I had never envisioned running both races, but after the less than stellar day I had in Baltimore, I found myself thinking about Brooklyn again.  I really wanted another shot at the distance, partly to see if I could improve my time, but mostly to conquer my fear.  I spent so much of the race in Baltimore in such a dark place that I didn’t really want to let the memory fester until a spring race.  Brooklyn seemed like the perfect opportunity to take another shot at 26.2, but I was worried about the possibility of overtraining or injury.  After gauging my recovery for two weeks, I decided to grab a spot knowing that I could defer the registration until next year if I didn’t feel up to it in any way.

I wasn’t quite sure how to manage the build-up taper with only three weekends between races, so I winged it.  I essentially reversed my taper for two weeks, which gave one week of actual workouts, and ran a 15-miler in Prospect last Saturday at half marathon pace.  Monday I started my taper again.  On Saturday the Caveboy and I volunteered at NYRR’s 60k, so I was up at 4 AM and on my feet for about 10 hours, though I did remember to wear my compression socks at least.  I really had no idea what to expect on Sunday.  I had only run 85 miles in the almost-month since Baltimore, and 40 of that had come during my one workout week.  My 15-miler had felt great, but I wasn’t sure if I’d lost any endurance.  I was much more nervous than I would have liked.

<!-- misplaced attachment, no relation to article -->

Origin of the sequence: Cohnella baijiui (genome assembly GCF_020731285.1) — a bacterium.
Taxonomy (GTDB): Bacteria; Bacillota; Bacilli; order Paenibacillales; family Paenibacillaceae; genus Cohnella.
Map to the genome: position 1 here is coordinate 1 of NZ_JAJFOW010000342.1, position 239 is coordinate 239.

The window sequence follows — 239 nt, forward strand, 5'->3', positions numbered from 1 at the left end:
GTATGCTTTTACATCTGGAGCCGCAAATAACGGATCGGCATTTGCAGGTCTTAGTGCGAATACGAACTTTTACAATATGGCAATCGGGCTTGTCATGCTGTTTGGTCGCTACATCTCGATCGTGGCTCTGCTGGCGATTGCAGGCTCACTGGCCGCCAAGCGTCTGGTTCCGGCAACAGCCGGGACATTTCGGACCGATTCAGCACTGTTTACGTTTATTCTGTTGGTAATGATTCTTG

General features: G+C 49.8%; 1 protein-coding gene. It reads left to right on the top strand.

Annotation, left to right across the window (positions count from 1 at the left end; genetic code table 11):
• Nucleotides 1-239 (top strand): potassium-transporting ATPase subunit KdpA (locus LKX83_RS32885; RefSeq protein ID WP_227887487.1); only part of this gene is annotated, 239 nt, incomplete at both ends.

Sunday morning I awoke to perfect conditions–overcast skies and 40 degrees with no wind.  I got dressed, then second-guessed all of the gear I had laid out the night before.  I got dressed again.  We headed over to Prospect a little before 8 and I enjoyed the relaxed atmosphere of a race with only 400 people.  At 8:30 we lined up at the start and were off.  The route started with 3 laps of the lower (flatter) half of the course, followed by 6 full laps.  Caveboy had agreed to run the first two lower loops with me and promised to keep me from going out too fast.  Given my uncertainty about the whole endeavor, I had decided that the A goal was to go sub 4-hours, and B was just to beat my time at Baltimore.  More than that, though, I just wanted to have a decent experience.

As nervous as I was at the starting line, the minute I started running, it all just fell away.  Maybe it’s just that running in Prospect Park is my happy place.  I started counting my breaths and steps and locked in a nice relaxed 9-minute pace.  The three flat laps flew by and soon we were climbing The Hill that would start each of the remaining full loops.  The hill–Mount Prospect–is about .4 miles at about 3% grade.  It’s not terrible, but it’s definitely long enough to make you hurt after a few laps.  The loops, while potentially monotonous, actually broke the race into nice digestible chunks, though.  I figured that the first two would be no sweat.  The third would mean I was half done with them, and by the end of the fourth there would only be two left, which seemed manageable.  Long Run Buddy had mercifully agreed to pace me for the final laps, and also promised to make sure I was drinking and taking in nutrition, which had been a problem at Baltimore.